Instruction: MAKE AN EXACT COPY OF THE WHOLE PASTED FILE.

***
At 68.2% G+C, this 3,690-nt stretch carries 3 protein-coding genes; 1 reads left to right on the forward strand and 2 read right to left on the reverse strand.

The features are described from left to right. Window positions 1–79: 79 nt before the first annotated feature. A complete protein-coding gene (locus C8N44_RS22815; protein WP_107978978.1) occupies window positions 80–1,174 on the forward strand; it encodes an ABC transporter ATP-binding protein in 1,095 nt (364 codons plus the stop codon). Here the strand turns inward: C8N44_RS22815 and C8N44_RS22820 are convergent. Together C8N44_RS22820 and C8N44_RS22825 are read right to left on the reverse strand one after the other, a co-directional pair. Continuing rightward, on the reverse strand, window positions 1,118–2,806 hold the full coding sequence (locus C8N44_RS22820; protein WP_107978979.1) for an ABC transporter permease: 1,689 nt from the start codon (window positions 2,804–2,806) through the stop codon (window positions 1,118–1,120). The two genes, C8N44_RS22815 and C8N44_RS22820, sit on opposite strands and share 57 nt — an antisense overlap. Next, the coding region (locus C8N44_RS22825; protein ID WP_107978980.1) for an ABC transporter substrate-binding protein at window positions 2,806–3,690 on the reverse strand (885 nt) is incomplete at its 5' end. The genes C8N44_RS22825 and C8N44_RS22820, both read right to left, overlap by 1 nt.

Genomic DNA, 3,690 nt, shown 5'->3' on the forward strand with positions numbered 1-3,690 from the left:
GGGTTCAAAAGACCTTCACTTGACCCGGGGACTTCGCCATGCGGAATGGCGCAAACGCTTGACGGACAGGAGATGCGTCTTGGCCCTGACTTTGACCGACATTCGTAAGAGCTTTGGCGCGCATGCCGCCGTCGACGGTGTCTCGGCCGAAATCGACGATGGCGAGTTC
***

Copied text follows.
At 68.2% G+C, this 3,690-nt stretch carries 3 protein-coding genes; 1 reads left to right on the forward strand and 2 read right to left on the reverse strand.

The features are described from left to right. Window positions 1–79: 79 nt before the first annotated feature. A complete protein-coding gene (locus C8N44_RS22815; protein WP_107978978.1) occupies window positions 80–1,174 on the forward strand; it encodes an ABC transporter ATP-binding protein in 1,095 nt (364 codons plus the stop codon). Here the strand turns inward: C8N44_RS22815 and C8N44_RS22820 are convergent. Together C8N44_RS22820 and C8N44_RS22825 are read right to left on the reverse strand one after the other, a co-directional pair. Continuing rightward, on the reverse strand, window positions 1,118–2,806 hold the full coding sequence (locus C8N44_RS22820; protein WP_107978979.1) for an ABC transporter permease: 1,689 nt from the start codon (window positions 2,804–2,806) through the stop codon (window positions 1,118–1,120). The two genes, C8N44_RS22815 and C8N44_RS22820, sit on opposite strands and share 57 nt — an antisense overlap. Next, the coding region (locus C8N44_RS22825; protein ID WP_107978980.1) for an ABC transporter substrate-binding protein at window positions 2,806–3,690 on the reverse strand (885 nt) is incomplete at its 5' end. The genes C8N44_RS22825 and C8N44_RS22820, both read right to left, overlap by 1 nt.

Genomic DNA, 3,690 nt, shown 5'->3' on the forward strand with positions numbered 1-3,690 from the left:
GGGTTCAAAAGACCTTCACTTGACCCGGGGACTTCGCCATGCGGAATGGCGCAAACGCTTGACGGACAGGAGATGCGTCTTGGCCCTGACTTTGACCGACATTCGTAAGAGCTTTGGCGCGCATGCCGCCGTCGACGGTGTCTCGGCCGAAATCGACGATGGCGAGTTC